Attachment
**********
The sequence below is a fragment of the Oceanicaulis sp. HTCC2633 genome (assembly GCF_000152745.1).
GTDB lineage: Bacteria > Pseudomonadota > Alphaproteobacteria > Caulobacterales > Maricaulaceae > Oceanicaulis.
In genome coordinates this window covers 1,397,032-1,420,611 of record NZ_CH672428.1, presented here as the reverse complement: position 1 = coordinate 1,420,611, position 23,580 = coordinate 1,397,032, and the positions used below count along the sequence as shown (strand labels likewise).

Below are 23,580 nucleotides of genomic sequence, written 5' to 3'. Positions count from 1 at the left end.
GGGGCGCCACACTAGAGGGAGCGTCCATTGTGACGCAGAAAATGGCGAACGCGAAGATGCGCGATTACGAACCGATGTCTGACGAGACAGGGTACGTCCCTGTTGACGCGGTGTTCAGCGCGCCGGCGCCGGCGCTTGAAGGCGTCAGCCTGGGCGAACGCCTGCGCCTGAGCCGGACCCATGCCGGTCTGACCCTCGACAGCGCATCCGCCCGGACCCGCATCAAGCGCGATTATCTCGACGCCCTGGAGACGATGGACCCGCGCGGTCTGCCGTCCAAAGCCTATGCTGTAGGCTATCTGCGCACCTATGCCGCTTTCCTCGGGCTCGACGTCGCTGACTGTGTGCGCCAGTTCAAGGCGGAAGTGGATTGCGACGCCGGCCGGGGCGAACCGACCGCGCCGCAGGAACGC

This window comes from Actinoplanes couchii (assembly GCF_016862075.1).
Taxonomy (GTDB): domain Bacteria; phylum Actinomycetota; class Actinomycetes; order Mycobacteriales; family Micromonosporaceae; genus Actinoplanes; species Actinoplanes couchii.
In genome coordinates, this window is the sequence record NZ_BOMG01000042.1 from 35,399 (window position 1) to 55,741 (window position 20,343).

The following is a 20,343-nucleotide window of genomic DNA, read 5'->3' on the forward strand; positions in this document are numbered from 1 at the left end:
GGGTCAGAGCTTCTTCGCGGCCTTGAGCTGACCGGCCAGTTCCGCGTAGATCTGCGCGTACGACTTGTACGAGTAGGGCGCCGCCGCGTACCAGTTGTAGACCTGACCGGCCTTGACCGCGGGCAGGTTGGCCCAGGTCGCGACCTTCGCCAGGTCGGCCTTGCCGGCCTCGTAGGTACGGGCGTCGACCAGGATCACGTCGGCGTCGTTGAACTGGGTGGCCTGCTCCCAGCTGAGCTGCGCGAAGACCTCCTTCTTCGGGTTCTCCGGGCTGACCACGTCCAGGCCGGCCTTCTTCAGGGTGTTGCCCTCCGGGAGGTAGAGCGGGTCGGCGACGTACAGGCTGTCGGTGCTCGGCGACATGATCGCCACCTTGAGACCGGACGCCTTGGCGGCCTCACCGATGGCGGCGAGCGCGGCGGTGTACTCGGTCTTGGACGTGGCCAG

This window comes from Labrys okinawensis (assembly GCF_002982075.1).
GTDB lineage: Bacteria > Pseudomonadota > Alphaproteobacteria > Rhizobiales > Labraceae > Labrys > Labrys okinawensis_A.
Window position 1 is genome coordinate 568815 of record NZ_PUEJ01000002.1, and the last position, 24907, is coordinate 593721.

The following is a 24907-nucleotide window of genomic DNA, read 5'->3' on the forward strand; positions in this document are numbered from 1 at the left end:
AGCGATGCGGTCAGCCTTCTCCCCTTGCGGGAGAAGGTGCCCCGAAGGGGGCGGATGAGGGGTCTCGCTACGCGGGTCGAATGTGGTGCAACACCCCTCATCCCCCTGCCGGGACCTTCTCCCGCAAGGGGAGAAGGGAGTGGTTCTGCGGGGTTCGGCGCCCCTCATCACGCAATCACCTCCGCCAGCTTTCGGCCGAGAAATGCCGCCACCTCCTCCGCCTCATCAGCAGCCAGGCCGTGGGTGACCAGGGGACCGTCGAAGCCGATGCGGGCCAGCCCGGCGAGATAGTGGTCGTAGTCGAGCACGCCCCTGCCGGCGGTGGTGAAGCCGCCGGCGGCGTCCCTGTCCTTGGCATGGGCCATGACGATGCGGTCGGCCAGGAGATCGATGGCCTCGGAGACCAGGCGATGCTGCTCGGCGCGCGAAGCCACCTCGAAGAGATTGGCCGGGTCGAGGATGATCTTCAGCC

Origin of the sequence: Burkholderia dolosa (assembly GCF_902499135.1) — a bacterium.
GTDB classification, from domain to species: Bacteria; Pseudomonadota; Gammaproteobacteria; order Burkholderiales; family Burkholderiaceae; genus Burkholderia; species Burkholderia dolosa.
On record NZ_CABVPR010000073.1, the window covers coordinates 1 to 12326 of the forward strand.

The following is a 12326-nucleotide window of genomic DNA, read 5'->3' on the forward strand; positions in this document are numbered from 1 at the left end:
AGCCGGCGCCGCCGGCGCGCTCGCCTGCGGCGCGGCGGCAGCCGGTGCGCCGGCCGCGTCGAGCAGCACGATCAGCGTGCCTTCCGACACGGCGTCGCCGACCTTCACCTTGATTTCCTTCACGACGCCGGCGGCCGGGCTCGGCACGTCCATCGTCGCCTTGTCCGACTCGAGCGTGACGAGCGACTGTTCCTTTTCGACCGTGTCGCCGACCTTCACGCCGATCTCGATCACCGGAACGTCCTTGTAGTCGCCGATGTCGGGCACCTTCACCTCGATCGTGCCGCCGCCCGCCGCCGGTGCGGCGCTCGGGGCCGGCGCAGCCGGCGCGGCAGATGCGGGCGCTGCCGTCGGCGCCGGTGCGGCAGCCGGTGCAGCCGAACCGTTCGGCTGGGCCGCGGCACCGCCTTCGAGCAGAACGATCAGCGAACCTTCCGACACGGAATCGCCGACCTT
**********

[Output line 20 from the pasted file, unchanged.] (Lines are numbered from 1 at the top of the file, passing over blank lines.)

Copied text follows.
AGCCGGCGCCGCCGGCGCGCTCGCCTGCGGCGCGGCGGCAGCCGGTGCGCCGGCCGCGTCGAGCAGCACGATCAGCGTGCCTTCCGACACGGCGTCGCCGACCTTCACCTTGATTTCCTTCACGACGCCGGCGGCCGGGCTCGGCACGTCCATCGTCGCCTTGTCCGACTCGAGCGTGACGAGCGACTGTTCCTTTTCGACCGTGTCGCCGACCTTCACGCCGATCTCGATCACCGGAACGTCCTTGTAGTCGCCGATGTCGGGCACCTTCACCTCGATCGTGCCGCCGCCCGCCGCCGGTGCGGCGCTCGGGGCCGGCGCAGCCGGCGCGGCAGATGCGGGCGCTGCCGTCGGCGCCGGTGCGGCAGCCGGTGCAGCCGAACCGTTCGGCTGGGCCGCGGCACCGCCTTCGAGCAGAACGATCAGCGAACCTTCCGACACGGAATCGCCGACCTT